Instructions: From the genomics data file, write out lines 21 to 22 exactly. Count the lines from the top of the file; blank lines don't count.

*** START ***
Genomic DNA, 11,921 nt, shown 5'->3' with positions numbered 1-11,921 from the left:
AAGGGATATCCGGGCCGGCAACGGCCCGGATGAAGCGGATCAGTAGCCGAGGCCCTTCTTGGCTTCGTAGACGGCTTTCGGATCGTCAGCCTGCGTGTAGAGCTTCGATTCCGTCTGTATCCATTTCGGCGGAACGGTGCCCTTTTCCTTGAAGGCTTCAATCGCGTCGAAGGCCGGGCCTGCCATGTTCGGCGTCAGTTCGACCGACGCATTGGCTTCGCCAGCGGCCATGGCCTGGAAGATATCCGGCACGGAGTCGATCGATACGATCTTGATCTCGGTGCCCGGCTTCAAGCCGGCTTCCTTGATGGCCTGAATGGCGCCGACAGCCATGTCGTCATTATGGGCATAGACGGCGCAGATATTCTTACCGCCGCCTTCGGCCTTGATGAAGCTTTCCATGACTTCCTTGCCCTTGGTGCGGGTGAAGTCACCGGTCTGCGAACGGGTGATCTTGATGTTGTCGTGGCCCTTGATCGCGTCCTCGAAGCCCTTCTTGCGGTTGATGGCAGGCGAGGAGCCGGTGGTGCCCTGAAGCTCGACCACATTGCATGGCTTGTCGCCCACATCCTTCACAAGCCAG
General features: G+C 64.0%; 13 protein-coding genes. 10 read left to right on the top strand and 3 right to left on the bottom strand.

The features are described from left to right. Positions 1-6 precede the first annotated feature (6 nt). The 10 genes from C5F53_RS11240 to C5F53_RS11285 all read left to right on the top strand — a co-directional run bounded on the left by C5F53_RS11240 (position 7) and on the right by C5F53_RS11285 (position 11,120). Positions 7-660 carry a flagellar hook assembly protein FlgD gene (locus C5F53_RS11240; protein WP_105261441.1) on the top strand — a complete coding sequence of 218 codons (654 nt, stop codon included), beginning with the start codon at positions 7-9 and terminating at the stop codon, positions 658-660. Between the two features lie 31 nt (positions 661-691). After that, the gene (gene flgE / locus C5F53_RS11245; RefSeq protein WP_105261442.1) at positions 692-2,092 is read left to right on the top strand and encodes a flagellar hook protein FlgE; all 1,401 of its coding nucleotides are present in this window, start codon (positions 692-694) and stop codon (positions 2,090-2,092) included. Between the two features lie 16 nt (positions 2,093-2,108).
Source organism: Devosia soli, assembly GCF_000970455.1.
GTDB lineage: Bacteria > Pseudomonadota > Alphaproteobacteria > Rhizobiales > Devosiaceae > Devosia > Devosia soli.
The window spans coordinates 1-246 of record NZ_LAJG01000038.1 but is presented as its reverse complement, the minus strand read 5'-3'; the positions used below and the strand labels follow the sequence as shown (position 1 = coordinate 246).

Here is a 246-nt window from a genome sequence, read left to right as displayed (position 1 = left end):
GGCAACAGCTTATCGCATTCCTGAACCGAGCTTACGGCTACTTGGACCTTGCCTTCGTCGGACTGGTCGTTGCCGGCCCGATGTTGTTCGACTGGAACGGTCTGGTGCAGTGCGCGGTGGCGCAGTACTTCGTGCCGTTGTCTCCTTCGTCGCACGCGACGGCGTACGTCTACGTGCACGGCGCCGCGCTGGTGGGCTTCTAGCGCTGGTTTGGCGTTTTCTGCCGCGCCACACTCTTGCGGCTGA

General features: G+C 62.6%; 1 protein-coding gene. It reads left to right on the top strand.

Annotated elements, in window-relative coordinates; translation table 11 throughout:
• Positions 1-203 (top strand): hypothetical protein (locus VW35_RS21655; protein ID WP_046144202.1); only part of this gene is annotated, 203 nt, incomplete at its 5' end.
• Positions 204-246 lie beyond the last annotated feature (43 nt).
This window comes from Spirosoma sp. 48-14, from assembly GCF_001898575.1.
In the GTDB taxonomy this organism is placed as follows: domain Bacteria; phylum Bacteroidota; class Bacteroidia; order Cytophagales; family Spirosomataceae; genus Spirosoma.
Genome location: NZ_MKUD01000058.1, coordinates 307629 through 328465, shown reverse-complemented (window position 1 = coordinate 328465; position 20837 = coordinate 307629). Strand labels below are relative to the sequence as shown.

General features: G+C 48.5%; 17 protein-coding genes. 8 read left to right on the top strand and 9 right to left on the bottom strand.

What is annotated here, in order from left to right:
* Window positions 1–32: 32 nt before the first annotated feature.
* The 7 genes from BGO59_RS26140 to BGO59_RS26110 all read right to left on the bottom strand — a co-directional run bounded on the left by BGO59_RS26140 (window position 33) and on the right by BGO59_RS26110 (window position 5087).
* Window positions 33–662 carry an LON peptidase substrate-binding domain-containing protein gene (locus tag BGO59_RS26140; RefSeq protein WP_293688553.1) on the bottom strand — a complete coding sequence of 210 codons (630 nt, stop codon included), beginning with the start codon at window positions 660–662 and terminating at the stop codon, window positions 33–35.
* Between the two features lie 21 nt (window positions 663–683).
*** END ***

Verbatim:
* Window positions 33–662 carry an LON peptidase substrate-binding domain-containing protein gene (locus tag BGO59_RS26140; RefSeq protein WP_293688553.1) on the bottom strand — a complete coding sequence of 210 codons (630 nt, stop codon included), beginning with the start codon at window positions 660–662 and terminating at the stop codon, window positions 33–35.
* Between the two features lie 21 nt (window positions 663–683).